Interest in recent years in reconciliation and conflict transformation has witnessed a great deal of attention to building a future through forgiveness and preventative measures in order to impede egregious wrongdoing. This effort for a reconciled future is absent reflection on the nature of cruelty. Cruelty has always been apparent in massive acts of wrongdoing and yet is repeatedly concealed in our assessment of the acts themselves. This book is a theologically honest and deep-structure exploration of cruelty in its personal, communal and institutional encounters in human life. Drawing on Nietzsche's challenge of cruelty to the western tradition, the work offers a comprehensive study of how cruelty undermines care, trust, respect and justice – all those elements of human reciprocity that mark our lives as interdependent beings. The work concludes with a tightly written Epilogue on interpreting the theological meaning and accessibility of reconciliation today.
Michael Reid Trice, Ph.D. (2008) in Theology, Loyola University Chicago and Maximillians Universität Munich. He offers public presentations and is published extensively in constructive theological ethics and conflict transformation.
This is a critically important study of cruelty as a theological category. It is essential reading for all of us concerned with our deeply held human obligations in a pluralistic world. The arc of the work is as broad as its insights are deep. This book comes at a time when scholars and leaders must pay close attention to the trespasses that harm our relations in a multireligious world. Both American law and the U.N. declaration on Human Rights condemn "cruel" and unusual punishment, but neither has been clear about what "cruel" really means. This book is a challenging contribution that will earn a place of great significance in theological and social ethics. -
Dr. Diana L. Eck, Professor of Comparative Religion and Indian Studies; Director, The Pluralism Project, Harvard University.
Cruelty is a dominating feature of contemporary life, an undeniable part of everyone's experience; and yet the deep character of cruelty has received little scholarly attention. That is no longer the case thanks to this groundbreaking study by Michael Trice. Drawing on western philosophy, biblical and theological narratives, and his own experience of cruelty in the public execution of a friend, Trice demonstrates that cruelty, unlike some forms of violence, is generally concealed beneath rationalizations. Cruelty subtly undermines our stated values and sense of self, and makes us complicit in its advance. This study can be of real importance to the church because of how it resists easy affirmations of reconciliation and Good News that minimize the pervasiveness of cruelty. I commend it most highly. -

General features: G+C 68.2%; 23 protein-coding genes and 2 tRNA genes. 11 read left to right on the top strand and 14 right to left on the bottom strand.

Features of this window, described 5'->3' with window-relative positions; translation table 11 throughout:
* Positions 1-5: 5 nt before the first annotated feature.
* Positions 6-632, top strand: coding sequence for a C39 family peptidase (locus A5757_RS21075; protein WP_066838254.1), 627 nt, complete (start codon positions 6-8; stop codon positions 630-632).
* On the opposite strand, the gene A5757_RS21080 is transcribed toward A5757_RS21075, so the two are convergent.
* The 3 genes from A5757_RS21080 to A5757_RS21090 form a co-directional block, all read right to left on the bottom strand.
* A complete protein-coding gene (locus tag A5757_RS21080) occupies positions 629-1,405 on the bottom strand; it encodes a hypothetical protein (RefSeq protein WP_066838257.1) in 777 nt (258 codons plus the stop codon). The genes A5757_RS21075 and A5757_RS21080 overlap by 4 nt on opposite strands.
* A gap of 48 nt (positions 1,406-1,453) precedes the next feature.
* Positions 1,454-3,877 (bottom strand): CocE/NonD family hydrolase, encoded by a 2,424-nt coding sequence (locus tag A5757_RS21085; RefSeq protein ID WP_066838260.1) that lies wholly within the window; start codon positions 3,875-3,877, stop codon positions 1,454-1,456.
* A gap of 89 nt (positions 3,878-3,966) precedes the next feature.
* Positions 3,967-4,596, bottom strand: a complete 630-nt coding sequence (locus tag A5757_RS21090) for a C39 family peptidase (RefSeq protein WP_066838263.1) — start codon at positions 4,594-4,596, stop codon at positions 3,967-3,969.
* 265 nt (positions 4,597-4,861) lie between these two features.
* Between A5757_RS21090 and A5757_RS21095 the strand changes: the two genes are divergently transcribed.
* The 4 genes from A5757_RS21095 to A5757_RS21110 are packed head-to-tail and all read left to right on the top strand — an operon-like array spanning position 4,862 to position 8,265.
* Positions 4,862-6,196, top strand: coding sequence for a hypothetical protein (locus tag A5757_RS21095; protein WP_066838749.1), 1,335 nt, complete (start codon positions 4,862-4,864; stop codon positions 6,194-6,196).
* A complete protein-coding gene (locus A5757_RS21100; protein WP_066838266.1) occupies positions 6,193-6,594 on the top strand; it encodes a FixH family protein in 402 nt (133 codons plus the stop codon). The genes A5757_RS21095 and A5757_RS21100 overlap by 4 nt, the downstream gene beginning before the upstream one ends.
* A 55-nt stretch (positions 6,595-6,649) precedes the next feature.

Dr. Michael Kinnamon, General Secretary of the National Council of Churches USA.
Michael Trice plumbs the depths of philosophical and theological discourse in order to synthesize a serious-minded phenomenology of cruelty. Encountering Cruelty delivers a courageous assessment of a form of trespass that philosophers and theologians, by their own admission, have shied away from. At stake in this study is 'cruelty' as a new theological category that will assist present cross-cultural efforts at identifying a reconciled future. This book merits considerable study and I recommend it highly. -
Prof. Dr. Gunther Wenz, Ludwig-Maximilians-Universität München.
Table of contents
by Robert J. Schreiter ... xv
Acknowledgments ... xix
Introduction ... 1
Chapter One – Encountering Cruelty: Trajectory of an Inquiry ... 19
A) Introduction – An Intersection of Four Queries on a Topos ... 27
B) The Lodestar – To ‘Know Oneself ’ and Nietzsche’s Way of Cruelty ... 48
C) Cruelty: Etymology, Normativity, Tragic Existence ... 84
D) Correlative Cartography – The Topography of Cruelty in Fracture-Artery-Contour ... 111
E) Remarks for Transition ... 115
Chapter Two – Intra-Personal Cruelty: Self-Objectification ... 119
A) Introduction – Seeking a Point of Departure – Topography, Rising-In-Thought, Diving-Down ... 121
B) An Argument for a Distinct Anthropological Trajectory ... 122
C) Introduction – An Anthropological Assessment: Oneself ... 135
D) The Narrative of Job – Th e Cry Against Cruelty ... 151
E) The Artery of Intra-Personal Objectification ... 157
F) Five Contours in the Artery of Self-Objectification ... 166
G) The Supra-Narratives of Adam and Cain ... 187
H) Remarks for Transition ... 208
Chapter Three – Interpersonal Cruelty: The Artery of the Struggle for Recognition ... 211
A) Introduction – Charting an Interpersonal Topography in Western Thought ... 212
B) The Role of Desire in the Interpersonal Struggle for Recognition ... 245
C) Girard’s Delphi – Mimetic Rivalry and the Concealment of Cruelty ... 249
D) The Artery of Recognition ... 263
E) Deuteronomy: 7.1–2 and 20:1–20 – The Narrative of the Canaanites ... 271
F) The Artery of Recognition Continued – Cruelty in the Name of Love ... 296
G) Remarks for Transition ... 312
Chapter Four – Institutional Cruelty: The Issue of Justice ... 315
A) Introduction – Toward a Moniker of the Institutional Sphere ... 316
B) The Trespass of Cruelty in the Institutional Sphere: Rising-In-Thought, Diving-Down ... 329
C) The Public Execution of David Jr. Ward ... 335
D) Cruelty at the Cross ... 359
E) The Life and Public Execution of Jesus of Nazareth ... 365
F) Remarks for Transition: On This Side of a Narrative Lacuna ... 386
Epilogue – Dispatch: Consideration of Some Tenets for Reconciliation ... 391
A) Introduction – Reviewing the Project ... 391
B) A Dispatch – Consideration of some Tenets for Reconciliation ... 393
C) Concluding Remarks ... 406
Bibliography ... 407
Index ... 423
All those interested in intellectual history, practical theology, the intersection of culture and theology, public theology, theological ethics, philosophers, theologians and interdisciplinarians.